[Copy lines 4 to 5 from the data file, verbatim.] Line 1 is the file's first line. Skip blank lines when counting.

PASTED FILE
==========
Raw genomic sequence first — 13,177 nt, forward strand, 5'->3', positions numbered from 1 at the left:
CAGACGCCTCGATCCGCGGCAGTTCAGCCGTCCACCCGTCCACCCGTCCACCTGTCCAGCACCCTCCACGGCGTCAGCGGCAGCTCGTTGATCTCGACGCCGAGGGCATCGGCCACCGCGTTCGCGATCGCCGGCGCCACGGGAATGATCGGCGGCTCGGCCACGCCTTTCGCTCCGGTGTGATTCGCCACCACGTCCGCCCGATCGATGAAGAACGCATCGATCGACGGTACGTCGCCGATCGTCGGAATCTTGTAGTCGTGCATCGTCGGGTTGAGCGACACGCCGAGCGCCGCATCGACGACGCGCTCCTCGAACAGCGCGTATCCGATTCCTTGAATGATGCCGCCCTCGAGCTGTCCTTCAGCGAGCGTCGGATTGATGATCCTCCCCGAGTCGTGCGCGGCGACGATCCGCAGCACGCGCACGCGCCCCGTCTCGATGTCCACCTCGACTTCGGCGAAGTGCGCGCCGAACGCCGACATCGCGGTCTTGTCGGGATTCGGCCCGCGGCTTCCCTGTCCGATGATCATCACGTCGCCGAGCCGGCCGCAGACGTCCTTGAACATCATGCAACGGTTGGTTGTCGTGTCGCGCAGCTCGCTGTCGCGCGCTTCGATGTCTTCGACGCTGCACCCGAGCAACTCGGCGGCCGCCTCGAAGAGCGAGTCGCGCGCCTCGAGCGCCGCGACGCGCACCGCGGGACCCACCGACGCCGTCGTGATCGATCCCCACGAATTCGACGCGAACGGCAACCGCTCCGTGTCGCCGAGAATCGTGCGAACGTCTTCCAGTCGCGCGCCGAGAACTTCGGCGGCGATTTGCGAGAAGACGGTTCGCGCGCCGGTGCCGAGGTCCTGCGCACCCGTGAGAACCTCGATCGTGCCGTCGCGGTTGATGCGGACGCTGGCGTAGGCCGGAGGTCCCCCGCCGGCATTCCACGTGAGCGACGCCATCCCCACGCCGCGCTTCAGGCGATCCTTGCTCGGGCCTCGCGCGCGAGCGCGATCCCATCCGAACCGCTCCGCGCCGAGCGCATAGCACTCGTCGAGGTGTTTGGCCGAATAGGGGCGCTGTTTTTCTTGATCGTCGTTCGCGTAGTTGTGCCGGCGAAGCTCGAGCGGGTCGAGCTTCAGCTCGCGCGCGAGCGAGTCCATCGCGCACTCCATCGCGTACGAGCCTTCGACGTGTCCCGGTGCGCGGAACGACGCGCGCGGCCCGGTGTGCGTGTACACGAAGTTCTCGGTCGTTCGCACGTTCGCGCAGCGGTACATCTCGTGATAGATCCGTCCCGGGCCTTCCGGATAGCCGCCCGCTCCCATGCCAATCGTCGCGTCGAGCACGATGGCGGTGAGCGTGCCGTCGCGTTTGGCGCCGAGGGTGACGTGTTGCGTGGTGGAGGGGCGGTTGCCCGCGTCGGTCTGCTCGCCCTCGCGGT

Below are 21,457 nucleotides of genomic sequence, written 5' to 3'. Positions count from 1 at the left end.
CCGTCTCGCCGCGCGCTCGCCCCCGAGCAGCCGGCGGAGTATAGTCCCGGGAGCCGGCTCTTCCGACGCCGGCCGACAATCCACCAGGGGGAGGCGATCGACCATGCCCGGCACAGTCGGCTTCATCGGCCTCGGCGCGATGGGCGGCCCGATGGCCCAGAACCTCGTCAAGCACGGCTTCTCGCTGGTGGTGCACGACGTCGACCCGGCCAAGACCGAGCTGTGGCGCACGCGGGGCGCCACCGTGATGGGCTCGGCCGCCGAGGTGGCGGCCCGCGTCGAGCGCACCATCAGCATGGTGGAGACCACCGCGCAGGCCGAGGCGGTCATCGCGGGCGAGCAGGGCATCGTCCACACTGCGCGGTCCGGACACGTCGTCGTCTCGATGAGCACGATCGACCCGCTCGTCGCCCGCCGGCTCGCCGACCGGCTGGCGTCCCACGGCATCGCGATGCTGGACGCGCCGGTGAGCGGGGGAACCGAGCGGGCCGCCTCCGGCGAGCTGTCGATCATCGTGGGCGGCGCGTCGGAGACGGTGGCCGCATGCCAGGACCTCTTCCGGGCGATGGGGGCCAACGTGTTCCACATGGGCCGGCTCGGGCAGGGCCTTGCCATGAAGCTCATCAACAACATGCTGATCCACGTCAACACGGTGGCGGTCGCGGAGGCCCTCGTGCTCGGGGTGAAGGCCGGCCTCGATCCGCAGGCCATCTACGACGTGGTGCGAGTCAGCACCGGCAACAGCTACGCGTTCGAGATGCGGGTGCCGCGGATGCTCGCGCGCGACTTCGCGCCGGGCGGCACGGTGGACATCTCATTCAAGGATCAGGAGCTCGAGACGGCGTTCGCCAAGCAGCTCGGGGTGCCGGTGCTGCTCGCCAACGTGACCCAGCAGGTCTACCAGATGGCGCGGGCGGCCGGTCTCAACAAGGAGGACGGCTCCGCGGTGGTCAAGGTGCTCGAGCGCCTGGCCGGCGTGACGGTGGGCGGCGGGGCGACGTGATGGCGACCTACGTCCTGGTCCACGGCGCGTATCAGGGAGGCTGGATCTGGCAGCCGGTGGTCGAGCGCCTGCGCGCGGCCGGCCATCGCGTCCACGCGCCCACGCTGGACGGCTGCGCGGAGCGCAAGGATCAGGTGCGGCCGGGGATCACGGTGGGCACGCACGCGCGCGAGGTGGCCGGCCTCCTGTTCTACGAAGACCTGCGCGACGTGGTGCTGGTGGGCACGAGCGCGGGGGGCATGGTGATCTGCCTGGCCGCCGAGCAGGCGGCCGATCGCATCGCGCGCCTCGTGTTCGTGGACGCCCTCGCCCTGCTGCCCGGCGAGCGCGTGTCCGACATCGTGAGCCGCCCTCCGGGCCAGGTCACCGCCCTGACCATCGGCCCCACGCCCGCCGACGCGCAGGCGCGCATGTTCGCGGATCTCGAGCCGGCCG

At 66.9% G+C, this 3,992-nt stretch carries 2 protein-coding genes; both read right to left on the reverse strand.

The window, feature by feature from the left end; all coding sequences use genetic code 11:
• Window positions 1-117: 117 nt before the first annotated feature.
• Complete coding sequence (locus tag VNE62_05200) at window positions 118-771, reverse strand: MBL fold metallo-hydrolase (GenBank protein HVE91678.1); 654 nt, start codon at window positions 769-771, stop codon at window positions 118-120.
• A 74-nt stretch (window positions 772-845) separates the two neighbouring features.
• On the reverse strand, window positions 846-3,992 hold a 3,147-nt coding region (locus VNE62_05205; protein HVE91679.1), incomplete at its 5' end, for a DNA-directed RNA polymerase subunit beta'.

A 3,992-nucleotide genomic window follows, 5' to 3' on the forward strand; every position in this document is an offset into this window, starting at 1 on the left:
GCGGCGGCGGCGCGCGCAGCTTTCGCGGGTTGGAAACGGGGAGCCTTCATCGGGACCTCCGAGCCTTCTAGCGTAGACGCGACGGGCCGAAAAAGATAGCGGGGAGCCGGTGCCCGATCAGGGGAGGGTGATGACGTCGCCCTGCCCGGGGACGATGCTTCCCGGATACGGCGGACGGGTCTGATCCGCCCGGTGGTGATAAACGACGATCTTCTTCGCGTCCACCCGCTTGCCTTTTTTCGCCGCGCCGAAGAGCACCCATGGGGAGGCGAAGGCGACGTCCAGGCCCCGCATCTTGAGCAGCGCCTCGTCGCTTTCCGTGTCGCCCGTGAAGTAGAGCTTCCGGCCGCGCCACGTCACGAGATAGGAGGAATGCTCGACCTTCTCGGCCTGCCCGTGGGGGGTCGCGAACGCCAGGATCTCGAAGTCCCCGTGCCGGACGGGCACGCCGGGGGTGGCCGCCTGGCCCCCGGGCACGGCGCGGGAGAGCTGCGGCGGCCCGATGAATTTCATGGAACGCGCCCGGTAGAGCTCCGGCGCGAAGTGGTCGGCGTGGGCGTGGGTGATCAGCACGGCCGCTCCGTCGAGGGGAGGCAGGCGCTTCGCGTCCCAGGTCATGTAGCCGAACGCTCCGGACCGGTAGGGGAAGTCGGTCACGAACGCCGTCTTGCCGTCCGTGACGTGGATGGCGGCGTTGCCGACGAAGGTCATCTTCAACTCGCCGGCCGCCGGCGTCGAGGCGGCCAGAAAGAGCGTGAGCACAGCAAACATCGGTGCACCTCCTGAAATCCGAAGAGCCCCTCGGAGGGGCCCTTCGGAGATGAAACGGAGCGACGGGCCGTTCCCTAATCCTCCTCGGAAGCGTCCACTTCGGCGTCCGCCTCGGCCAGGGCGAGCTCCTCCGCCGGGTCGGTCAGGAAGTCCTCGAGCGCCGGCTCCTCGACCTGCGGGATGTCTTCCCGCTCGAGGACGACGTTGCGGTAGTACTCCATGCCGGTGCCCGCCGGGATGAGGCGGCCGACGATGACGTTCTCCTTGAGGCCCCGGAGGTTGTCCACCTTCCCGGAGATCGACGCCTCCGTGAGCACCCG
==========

CCGTCTCGCCGCGCGCTCGCCCCCGAGCAGCCGGCGGAGTATAGTCCCGGGAGCCGGCTCTTCCGACGCCGGCCGACAATCCACCAGGGGGAGGCGATCGACCATGCCCGGCACAGTCGGCTTCATCGGCCTCGGCGCGATGGGCGGCCCGATGGCCCAGAACCTCGTCAAGCACGGCTTCTCGCTGGTGGTGCACGACGTCGACCCGGCCAAGACCGAGCTGTGGCGCACGCGGGGCGCCACCGTGATGGGCTCGGCCGCCGAGGTGGCGGCCCGCGTCGAGCGCACCATCAGCATGGTGGAGACCACCGCGCAGGCCGAGGCGGTCATCGCGGGCGAGCAGGGCATCGTCCACACTGCGCGGTCCGGACACGTCGTCGTCTCGATGAGCACGATCGACCCGCTCGTCGCCCGCCGGCTCGCCGACCGGCTGGCGTCCCACGGCATCGCGATGCTGGACGCGCCGGTGAGCGGGGGAACCGAGCGGGCCGCCTCCGGCGAGCTGTCGATCATCGTGGGCGGCGCGTCGGAGACGGTGGCCGCATGCCAGGACCTCTTCCGGGCGATGGGGGCCAACGTGTTCCACATGGGCCGGCTCGGGCAGGGCCTTGCCATGAAGCTCATCAACAACATGCTGATCCACGTCAACACGGTGGCGGTCGCGGAGGCCCTCGTGCTCGGGGTGAAGGCCGGCCTCGATCCGCAGGCCATCTACGACGTGGTGCGAGTCAGCACCGGCAACAGCTACGCGTTCGAGATGCGGGTGCCGCGGATGCTCGCGCGCGACTTCGCGCCGGGCGGCACGGTGGACATCTCATTCAAGGATCAGGAGCTCGAGACGGCGTTCGCCAAGCAGCTCGGGGTGCCGGTGCTGCTCGCCAACGTGACCCAGCAGGTCTACCAGATGGCGCGGGCGGCCGGTCTCAACAAGGAGGACGGCTCCGCGGTGGTCAAGGTGCTCGAGCGCCTGGCCGGCGTGACGGTGGGCGGCGGGGCGACGTGATGGCGACCTACGTCCTGGTCCACGGCGCGTATCAGGGAGGCTGGATCTGGCAGCCGGTGGTCGAGCGCCTGCGCGCGGCCGGCCATCGCGTCCACGCGCCCACGCTGGACGGCTGCGCGGAGCGCAAGGATCAGGTGCGGCCGGGGATCACGGTGGGCACGCACGCGCGCGAGGTGGCCGGCCTCCTGTTCTACGAAGACCTGCGCGACGTGGTGCTGGTGGGCACGAGCGCGGGGGGCATGGTGATCTGCCTGGCCGCCGAGCAGGCGGCCGATCGCATCGCGCGCCTCGTGTTCGTGGACGCCCTCGCCCTGCTGCCCGGCGAGCGCGTGTCCGACATCGTGAGCCGCCCTCCGGGCCAGGTCACCGCCCTGACCATCGGCCCCACGCCCGCCGACGCGCAGGCGCGCATGTTCGCGGATCTCGAGCCGGCCG

At 66.9% G+C, this 3,992-nt stretch carries 2 protein-coding genes; both read right to left on the reverse strand.